PARIS and ROME — Naval Group and Italian shipbuilder Fincantieri have together taken a close look at a German tender for MKS-180 warships and decided against pursuing a deal, signaling a strong cooperation, the chairman of the French shipbuilder said on Thursday.

“Naval Group and Fincantieri had made a pitch in a German warship competition and then withdrew, considering the rules were too specific to the country,” Hervé Guillou told Defense News. “We hope to make a common offer to other countries soon.”

Guillou was speaking a day after the Franco-Italian summit agreed to pursue a naval alliance to build and sell warships, and backed a plan for Fincantieri to take a 51 percent stake in French shipbuilder STX.

That joint approach in attacking foreign markets shows the French and Italian companies are cooperating, a key element in their plan to form the flagship for a European naval alliance.

The two companies hope to offer a mix of French and Italian FREMM multimission frigates in Canada’s tender for warships, according to a defense executive, who spoke on condition of anonymity.

One hitch to a possible Franco-Italian offer to Canada is that Fincantieri does not plan to submit a proposal on present terms.

The Italian shipyard objects to the way that Canada has tasked the private firm Irving with coordinating the work of the ship’s designer, fearing that the winning bidder would be forced to hand over too much intellectual property to Irving.

“Fincantieri has not bid,” a spokesman said. “We are interested in the program, but not in the current procurement procedure.”

Italian industrial sources said that Fincantieri would look to enter the competition if it were reorganized in a way in which less intellectual property would be handed over.

“If that happens, a Italian-French joint FREMM offer could not be excluded,” a source noted.

Paris and Rome pledged “to allow the creation of a world leader, particularly for complex and high value-added ships, which would be supported by an exceptional technological portfolio,” the nations said in a Sept. 27 joint statement from Lyon, central France.

The two partner nations would also study the possibility of cooperation in electronic and anti-submarine warfare, particularly torpedoes and countermeasures, the summit statement said. France and Italy also hoped there would be a swift agreement on a program for a fleet auxiliary tanker.

That plan for a common tanker holds hope for Naval Group and Fincantieri to build a new tanker, and there are prospects for surveillance patrol ships, the defense executive said.

Under the planned industrial alliance, the two companies would take up cross shareholdings of 5 to 10 percent and set up a 50-50 joint venture company. The latter would work on joint research and development, and seek foreign deals.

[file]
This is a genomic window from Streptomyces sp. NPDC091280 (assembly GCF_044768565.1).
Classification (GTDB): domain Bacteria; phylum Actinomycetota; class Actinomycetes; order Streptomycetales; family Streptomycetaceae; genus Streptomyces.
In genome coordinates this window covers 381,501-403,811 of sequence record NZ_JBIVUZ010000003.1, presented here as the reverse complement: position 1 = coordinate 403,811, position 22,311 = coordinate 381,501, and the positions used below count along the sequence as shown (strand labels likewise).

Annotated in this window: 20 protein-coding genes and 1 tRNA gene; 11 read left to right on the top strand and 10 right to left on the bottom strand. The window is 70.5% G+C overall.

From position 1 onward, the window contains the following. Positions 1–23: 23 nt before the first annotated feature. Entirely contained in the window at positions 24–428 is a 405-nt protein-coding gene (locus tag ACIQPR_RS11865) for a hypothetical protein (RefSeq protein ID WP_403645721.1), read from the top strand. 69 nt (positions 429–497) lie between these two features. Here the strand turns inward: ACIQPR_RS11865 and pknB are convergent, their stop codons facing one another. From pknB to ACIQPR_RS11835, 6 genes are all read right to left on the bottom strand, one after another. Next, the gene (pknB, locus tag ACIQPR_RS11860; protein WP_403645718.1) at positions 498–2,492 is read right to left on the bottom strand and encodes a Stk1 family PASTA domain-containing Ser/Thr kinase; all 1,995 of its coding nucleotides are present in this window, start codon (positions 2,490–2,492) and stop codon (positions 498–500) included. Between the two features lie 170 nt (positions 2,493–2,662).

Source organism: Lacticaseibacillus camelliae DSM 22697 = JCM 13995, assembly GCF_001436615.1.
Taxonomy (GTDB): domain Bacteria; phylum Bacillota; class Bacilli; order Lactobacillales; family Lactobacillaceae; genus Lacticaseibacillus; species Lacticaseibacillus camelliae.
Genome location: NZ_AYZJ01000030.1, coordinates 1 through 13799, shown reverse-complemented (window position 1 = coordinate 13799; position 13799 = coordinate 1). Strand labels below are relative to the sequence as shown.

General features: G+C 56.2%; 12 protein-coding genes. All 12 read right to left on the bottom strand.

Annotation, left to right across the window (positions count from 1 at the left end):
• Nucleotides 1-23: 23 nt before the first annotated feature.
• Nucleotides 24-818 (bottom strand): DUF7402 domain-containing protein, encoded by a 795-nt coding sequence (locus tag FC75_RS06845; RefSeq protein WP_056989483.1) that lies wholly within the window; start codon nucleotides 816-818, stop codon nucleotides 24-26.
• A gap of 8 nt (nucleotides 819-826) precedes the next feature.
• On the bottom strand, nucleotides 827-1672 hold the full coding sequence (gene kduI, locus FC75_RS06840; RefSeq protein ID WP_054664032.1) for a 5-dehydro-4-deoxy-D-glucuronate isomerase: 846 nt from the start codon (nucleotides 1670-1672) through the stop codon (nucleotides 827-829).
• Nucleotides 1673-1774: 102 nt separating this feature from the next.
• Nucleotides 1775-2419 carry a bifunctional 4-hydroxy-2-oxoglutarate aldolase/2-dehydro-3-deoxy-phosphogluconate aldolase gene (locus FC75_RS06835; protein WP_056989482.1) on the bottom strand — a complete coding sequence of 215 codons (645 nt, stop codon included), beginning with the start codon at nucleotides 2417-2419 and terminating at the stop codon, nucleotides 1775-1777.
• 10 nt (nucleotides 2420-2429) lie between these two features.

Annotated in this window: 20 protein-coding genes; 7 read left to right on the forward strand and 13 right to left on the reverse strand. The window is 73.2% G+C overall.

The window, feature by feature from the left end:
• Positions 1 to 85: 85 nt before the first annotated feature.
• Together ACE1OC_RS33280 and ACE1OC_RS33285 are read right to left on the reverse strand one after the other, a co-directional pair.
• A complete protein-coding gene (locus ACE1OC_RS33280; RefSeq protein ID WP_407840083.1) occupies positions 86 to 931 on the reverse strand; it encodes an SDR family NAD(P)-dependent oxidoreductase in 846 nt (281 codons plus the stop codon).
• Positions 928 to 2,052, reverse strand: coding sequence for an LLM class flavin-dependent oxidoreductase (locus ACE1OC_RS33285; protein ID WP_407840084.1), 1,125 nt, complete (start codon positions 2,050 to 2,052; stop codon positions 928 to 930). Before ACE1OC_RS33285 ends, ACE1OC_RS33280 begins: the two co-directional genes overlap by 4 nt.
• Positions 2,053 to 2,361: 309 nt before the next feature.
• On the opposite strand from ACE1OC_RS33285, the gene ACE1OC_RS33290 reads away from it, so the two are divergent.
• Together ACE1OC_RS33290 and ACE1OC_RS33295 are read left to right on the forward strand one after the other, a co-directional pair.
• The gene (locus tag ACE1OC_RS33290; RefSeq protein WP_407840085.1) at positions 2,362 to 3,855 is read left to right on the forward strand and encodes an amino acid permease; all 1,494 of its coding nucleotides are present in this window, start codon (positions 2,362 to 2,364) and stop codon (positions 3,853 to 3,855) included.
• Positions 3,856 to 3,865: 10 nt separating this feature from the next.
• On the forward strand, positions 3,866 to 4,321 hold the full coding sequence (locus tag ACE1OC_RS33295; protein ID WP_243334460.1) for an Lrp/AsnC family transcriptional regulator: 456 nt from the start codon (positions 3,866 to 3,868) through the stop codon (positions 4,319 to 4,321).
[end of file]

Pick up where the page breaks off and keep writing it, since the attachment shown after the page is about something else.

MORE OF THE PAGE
The cooperation would allow a wider product range to be offered in export tenders, such as a French 30,000-ton and Italian 15,000-ton helicopter carrier. A key aim is to work faster than China and Russia, which are now tough competitors in the world market, the executive said.

A steering committee to draw up the cooperation plan will meet next month, comprising Fincantieri and Naval Group chairmen — Giuseppe Bono and Hervé Guillou, respectively — and a French and Italian government official.

The aim is “to define by June 2018 a road map detailing the principles of the future alliance,” the two companies said Sept. 27 in a joint statement after the summit announcement.

The executive noted that perhaps Germany will later join the alliance, despite a reluctance to work with France in the naval sector. The signing of the Anglo-French Lancaster House defense treaty sparked close attention in Berlin, which would not want to be left behind, as those that are last to join a partnership will likely get the least favorable terms.

There is little appetite for the planned naval alliance to include Leonardo and Thales, as these are equipment suppliers to Fincantieri and Naval Group, which are prime contractors, the executive said.

Thales holds 35 percent of Naval Group, with France owning 62.5 percent.

Naval Group and Fincantieri will become shareholders in STX France, “a first important step and an opportunity to go forward in naval cooperation,” the companies said.

The latter will control STX, under a compromise deal reached with the French government at the summit. Fincantieri will own 50 percent, with France lending 1 percentage point, while Naval Group will hold 10 percent.

Naval Group and Fincantieri pitched rival bids in a Qatari warship tender, with the latter winning the deal last year.

Tom Kington is the Italy correspondent for Defense News.

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